Now, they're following that up by in-person resistance to the massive pipeline.
Through Sunday, the Cowboy Indian Alliance is camping out at Washington D.C.'s National Mall as an official protest to Keystone XL, the 1,179-mile pipeline that would extend from Canada to Texas. The opening ceremony took place on Tuesday, Earth Day, with 24 horseback riders leading the way for participating tribal communities, ranchers, farmers, Canadian First Nations and environmental groups.
“We’re here to show Obama, to show Washington D.C. the very faces of the people that the decision of the KXL pipeline represents,” Dallas Goldtooth, one of the activists from the Cowboy and Indian Alliance told a crowd on the mall, according to ABC.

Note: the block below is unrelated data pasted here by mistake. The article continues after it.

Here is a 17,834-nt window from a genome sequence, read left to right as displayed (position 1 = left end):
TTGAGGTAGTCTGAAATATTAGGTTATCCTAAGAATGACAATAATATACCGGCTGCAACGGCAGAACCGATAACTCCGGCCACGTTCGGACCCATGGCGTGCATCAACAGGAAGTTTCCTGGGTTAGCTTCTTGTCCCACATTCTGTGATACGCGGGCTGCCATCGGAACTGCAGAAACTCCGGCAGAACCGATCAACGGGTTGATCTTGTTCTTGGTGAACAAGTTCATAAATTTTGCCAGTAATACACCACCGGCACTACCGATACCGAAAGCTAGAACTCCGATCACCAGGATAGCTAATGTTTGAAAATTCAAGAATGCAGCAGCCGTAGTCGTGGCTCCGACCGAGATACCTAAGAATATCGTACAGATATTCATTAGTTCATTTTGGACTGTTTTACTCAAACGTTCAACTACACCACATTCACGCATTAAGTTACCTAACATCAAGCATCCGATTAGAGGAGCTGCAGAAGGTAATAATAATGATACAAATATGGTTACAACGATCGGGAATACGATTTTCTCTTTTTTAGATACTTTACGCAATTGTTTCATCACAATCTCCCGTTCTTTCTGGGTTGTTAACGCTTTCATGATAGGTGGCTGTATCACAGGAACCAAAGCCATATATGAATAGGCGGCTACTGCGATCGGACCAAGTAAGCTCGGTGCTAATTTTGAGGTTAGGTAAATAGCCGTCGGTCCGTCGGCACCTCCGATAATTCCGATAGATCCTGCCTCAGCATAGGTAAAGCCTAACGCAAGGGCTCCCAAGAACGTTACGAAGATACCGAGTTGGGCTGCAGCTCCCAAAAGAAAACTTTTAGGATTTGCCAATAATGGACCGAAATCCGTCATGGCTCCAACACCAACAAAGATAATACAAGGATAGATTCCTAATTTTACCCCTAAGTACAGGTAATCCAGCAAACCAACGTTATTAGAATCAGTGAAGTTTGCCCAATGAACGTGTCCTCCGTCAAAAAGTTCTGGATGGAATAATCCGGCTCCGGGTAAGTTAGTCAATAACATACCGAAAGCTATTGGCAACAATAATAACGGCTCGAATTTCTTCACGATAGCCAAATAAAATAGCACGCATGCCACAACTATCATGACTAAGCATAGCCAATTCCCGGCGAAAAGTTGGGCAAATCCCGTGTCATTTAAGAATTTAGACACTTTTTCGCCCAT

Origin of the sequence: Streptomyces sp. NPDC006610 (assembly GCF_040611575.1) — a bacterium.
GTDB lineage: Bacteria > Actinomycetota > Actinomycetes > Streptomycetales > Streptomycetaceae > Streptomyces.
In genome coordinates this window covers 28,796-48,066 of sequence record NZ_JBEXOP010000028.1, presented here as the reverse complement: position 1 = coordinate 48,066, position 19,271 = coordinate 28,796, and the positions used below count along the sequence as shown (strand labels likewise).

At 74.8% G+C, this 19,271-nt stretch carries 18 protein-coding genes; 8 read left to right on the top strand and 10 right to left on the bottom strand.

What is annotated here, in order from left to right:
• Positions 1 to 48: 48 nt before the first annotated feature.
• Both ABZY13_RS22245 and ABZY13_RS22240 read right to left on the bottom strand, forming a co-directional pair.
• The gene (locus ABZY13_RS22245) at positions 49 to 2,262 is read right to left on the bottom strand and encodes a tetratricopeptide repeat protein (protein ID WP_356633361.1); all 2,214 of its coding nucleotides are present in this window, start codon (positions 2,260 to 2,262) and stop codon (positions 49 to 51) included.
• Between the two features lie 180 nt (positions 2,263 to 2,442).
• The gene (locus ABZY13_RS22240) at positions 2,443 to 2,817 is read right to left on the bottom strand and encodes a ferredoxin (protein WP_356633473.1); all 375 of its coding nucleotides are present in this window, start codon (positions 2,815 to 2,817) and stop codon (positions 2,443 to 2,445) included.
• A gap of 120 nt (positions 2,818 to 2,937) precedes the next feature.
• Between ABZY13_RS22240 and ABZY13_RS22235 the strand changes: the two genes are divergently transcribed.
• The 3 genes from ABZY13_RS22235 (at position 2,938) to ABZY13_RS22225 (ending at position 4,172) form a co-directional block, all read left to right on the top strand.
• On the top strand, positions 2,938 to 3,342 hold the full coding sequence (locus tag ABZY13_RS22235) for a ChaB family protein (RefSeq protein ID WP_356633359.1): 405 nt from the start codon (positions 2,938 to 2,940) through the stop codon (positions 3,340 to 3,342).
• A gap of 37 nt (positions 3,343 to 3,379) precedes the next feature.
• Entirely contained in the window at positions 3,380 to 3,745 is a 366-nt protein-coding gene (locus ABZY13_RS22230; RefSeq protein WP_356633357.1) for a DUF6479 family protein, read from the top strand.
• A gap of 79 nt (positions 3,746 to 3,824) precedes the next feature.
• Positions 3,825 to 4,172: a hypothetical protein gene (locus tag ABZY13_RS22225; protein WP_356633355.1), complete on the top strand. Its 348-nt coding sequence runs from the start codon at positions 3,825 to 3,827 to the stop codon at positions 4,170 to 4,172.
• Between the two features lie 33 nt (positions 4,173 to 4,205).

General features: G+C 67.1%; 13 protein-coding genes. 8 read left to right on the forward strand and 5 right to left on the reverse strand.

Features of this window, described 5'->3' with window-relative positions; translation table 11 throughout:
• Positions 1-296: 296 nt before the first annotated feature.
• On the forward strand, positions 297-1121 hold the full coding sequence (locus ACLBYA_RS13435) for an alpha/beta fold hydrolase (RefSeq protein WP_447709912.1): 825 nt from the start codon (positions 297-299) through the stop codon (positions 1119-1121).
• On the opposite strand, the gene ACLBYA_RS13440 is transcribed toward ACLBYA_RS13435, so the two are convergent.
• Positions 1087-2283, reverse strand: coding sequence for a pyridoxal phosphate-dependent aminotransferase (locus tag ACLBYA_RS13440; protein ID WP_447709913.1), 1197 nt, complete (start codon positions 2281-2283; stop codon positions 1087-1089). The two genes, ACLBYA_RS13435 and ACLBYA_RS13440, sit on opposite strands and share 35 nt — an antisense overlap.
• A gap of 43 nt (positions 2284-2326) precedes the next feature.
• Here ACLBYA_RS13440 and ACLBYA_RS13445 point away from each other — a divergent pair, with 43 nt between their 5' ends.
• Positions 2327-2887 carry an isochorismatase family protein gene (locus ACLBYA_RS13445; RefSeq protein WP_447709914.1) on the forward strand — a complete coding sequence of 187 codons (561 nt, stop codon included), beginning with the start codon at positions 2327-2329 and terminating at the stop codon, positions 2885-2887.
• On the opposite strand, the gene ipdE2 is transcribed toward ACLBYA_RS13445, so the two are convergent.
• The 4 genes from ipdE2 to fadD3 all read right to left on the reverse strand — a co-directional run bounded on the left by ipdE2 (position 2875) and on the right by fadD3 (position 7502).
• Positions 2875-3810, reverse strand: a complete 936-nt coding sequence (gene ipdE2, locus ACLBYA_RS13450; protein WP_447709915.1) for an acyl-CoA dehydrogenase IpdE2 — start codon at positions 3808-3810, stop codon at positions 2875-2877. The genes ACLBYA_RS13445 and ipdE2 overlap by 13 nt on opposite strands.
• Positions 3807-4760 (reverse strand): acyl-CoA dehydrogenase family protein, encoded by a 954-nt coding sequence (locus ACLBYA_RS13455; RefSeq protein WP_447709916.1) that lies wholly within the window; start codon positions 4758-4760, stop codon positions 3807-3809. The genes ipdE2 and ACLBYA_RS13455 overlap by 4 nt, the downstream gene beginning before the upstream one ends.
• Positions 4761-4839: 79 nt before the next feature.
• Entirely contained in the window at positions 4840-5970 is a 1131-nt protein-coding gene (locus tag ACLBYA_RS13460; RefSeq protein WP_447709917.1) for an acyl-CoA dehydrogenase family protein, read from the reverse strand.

“These people represent families, they represent communities, they represent entire nations, so they’re here to bring their stories here to say no to the Keystone XL pipeline and to all pipelines.”
The ceremony included the construction of tipis and the pouring of water fresh from the Ogallala aquifer—which Keystone XL would cross and pollute—into a reflecting pool that was the subject of a group-wide prayer.
The event will culminate in a march past the the Capitol on Saturday. According to Politico, as many as 5,000 activists could take part in the march.
"Keystone XL would carry 830,000 barrels a day of the world’s dirtiest oil, pumping dozens of coal plants worth of carbon pollution into the air," 350.org digital campaigner Duncan Meisel wrote in a blog. "I can think of no better way to spend Earth Day than with this powerful alliance who have travelled so far to tell President Obama to stop this pipeline once and for all.
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